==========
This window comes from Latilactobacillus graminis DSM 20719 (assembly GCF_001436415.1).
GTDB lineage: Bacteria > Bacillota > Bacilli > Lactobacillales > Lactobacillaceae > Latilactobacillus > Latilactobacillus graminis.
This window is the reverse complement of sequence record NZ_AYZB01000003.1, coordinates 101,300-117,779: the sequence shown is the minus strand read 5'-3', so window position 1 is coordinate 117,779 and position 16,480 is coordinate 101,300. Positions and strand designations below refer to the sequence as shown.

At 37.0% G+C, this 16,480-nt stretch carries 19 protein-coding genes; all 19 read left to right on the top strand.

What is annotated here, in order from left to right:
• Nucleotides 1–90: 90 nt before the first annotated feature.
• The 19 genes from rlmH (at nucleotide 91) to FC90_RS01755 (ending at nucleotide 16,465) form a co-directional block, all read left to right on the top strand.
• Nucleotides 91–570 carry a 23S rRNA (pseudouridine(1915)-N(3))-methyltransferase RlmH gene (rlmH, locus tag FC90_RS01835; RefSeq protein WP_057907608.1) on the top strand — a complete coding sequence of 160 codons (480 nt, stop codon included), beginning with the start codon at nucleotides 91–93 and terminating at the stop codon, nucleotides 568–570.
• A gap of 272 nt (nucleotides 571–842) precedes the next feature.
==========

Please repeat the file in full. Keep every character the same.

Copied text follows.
This window comes from Latilactobacillus graminis DSM 20719 (assembly GCF_001436415.1).
GTDB lineage: Bacteria > Bacillota > Bacilli > Lactobacillales > Lactobacillaceae > Latilactobacillus > Latilactobacillus graminis.
This window is the reverse complement of sequence record NZ_AYZB01000003.1, coordinates 101,300-117,779: the sequence shown is the minus strand read 5'-3', so window position 1 is coordinate 117,779 and position 16,480 is coordinate 101,300. Positions and strand designations below refer to the sequence as shown.

At 37.0% G+C, this 16,480-nt stretch carries 19 protein-coding genes; all 19 read left to right on the top strand.

What is annotated here, in order from left to right:
• Nucleotides 1–90: 90 nt before the first annotated feature.
• The 19 genes from rlmH (at nucleotide 91) to FC90_RS01755 (ending at nucleotide 16,465) form a co-directional block, all read left to right on the top strand.
• Nucleotides 91–570 carry a 23S rRNA (pseudouridine(1915)-N(3))-methyltransferase RlmH gene (rlmH, locus tag FC90_RS01835; RefSeq protein WP_057907608.1) on the top strand — a complete coding sequence of 160 codons (480 nt, stop codon included), beginning with the start codon at nucleotides 91–93 and terminating at the stop codon, nucleotides 568–570.
• A gap of 272 nt (nucleotides 571–842) precedes the next feature.